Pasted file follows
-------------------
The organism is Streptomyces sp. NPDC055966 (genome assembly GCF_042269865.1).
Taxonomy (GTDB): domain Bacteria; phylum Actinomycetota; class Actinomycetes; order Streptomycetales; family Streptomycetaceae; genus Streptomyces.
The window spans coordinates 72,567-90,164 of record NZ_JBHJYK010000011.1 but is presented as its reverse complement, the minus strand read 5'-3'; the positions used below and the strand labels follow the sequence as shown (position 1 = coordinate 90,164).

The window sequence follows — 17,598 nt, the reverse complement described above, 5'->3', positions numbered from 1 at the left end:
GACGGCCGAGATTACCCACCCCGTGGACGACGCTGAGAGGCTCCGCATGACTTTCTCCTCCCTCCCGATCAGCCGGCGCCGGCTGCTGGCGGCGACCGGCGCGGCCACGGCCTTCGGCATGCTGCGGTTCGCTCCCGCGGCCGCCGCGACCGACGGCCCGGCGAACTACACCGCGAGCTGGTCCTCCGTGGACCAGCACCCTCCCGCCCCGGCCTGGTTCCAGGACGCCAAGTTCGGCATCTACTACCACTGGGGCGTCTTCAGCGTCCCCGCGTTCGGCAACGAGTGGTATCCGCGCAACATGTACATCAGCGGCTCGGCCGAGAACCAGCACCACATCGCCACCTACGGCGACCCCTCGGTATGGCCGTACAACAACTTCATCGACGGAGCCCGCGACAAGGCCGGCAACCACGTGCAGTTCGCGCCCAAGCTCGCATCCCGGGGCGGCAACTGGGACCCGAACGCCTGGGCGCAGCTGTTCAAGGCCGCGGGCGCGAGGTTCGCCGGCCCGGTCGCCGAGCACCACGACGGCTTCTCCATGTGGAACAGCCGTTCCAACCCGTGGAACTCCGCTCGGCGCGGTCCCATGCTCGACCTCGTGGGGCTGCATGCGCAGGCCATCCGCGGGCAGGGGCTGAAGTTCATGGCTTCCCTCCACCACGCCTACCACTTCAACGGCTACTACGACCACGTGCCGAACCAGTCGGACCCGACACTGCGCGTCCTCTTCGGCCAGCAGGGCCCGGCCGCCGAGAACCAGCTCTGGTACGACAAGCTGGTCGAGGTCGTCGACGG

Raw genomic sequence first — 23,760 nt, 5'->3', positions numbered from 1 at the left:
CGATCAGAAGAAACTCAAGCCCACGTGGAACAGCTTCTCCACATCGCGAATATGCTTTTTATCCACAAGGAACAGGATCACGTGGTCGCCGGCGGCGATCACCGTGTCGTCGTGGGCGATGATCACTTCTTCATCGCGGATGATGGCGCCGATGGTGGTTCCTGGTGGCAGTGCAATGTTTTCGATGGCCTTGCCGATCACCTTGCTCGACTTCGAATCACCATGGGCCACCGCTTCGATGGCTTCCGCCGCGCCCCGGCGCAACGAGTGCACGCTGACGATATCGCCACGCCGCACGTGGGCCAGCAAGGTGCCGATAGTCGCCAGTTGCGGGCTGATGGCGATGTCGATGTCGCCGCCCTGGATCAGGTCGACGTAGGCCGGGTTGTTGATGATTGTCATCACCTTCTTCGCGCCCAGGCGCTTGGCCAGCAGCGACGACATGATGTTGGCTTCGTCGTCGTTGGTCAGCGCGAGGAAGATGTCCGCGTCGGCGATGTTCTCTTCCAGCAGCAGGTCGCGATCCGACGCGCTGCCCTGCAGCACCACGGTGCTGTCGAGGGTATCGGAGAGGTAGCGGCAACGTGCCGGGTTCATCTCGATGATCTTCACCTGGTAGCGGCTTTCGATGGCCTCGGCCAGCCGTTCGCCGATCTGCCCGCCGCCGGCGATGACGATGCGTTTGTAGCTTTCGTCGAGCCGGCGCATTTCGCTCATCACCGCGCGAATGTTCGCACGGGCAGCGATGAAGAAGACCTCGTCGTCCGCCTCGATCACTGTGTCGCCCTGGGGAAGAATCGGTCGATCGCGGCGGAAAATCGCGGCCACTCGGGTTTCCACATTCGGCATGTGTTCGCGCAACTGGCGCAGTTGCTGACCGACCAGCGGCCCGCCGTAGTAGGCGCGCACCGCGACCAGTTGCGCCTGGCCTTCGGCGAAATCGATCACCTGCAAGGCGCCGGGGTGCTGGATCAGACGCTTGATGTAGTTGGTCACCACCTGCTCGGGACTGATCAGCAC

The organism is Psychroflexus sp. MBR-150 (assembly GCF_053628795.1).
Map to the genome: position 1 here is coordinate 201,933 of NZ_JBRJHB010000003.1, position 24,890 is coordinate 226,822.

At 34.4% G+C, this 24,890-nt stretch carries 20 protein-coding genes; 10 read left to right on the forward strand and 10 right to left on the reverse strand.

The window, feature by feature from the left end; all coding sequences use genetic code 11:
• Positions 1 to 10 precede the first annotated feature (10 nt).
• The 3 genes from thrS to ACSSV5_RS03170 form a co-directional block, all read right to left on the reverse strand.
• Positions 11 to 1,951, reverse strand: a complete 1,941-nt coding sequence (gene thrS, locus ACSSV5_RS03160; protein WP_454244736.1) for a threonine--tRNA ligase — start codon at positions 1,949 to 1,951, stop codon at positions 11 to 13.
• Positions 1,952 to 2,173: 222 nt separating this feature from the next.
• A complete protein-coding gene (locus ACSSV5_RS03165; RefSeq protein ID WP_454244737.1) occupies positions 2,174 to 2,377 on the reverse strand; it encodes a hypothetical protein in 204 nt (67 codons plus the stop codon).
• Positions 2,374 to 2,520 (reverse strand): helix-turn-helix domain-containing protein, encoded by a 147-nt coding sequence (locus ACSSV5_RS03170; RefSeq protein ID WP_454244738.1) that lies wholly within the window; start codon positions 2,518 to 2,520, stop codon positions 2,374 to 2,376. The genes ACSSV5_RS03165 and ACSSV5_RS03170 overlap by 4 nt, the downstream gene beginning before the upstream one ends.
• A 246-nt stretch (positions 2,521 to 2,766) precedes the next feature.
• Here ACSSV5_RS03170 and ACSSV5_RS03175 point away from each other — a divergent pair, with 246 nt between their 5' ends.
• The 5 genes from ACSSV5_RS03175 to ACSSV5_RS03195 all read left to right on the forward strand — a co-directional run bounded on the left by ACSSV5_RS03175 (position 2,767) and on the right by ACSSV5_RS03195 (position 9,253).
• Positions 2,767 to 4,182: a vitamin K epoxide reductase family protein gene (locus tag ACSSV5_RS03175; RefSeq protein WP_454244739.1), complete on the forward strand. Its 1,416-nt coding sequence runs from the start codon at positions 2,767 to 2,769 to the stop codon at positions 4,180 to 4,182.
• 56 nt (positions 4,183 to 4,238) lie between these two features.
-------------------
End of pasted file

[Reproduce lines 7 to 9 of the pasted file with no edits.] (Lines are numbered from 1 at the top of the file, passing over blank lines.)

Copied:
CGATCAGAAGAAACTCAAGCCCACGTGGAACAGCTTCTCCACATCGCGAATATGCTTTTTATCCACAAGGAACAGGATCACGTGGTCGCCGGCGGCGATCACCGTGTCGTCGTGGGCGATGATCACTTCTTCATCGCGGATGATGGCGCCGATGGTGGTTCCTGGTGGCAGTGCAATGTTTTCGATGGCCTTGCCGATCACCTTGCTCGACTTCGAATCACCATGGGCCACCGCTTCGATGGCTTCCGCCGCGCCCCGGCGCAACGAGTGCACGCTGACGATATCGCCACGCCGCACGTGGGCCAGCAAGGTGCCGATAGTCGCCAGTTGCGGGCTGATGGCGATGTCGATGTCGCCGCCCTGGATCAGGTCGACGTAGGCCGGGTTGTTGATGATTGTCATCACCTTCTTCGCGCCCAGGCGCTTGGCCAGCAGCGACGACATGATGTTGGCTTCGTCGTCGTTGGTCAGCGCGAGGAAGATGTCCGCGTCGGCGATGTTCTCTTCCAGCAGCAGGTCGCGATCCGACGCGCTGCCCTGCAGCACCACGGTGCTGTCGAGGGTATCGGAGAGGTAGCGGCAACGTGCCGGGTTCATCTCGATGATCTTCACCTGGTAGCGGCTTTCGATGGCCTCGGCCAGCCGTTCGCCGATCTGCCCGCCGCCGGCGATGACGATGCGTTTGTAGCTTTCGTCGAGCCGGCGCATTTCGCTCATCACCGCGCGAATGTTCGCACGGGCAGCGATGAAGAAGACCTCGTCGTCCGCCTCGATCACTGTGTCGCCCTGGGGAAGAATCGGTCGATCGCGGCGGAAAATCGCGGCCACTCGGGTTTCCACATTCGGCATGTGTTCGCGCAACTGGCGCAGTTGCTGACCGACCAGCGGCCCGCCGTAGTAGGCGCGCACCGCGACCAGTTGCGCCTGGCCTTCGGCGAAATCGATCACCTGCAAGGCGCCGGGGTGCTGGATCAGACGCTTGATGTAGTTGGTCACCACCTGCTCGGGACTGATCAGCAC

The organism is Psychroflexus sp. MBR-150 (assembly GCF_053628795.1).
Map to the genome: position 1 here is coordinate 201,933 of NZ_JBRJHB010000003.1, position 24,890 is coordinate 226,822.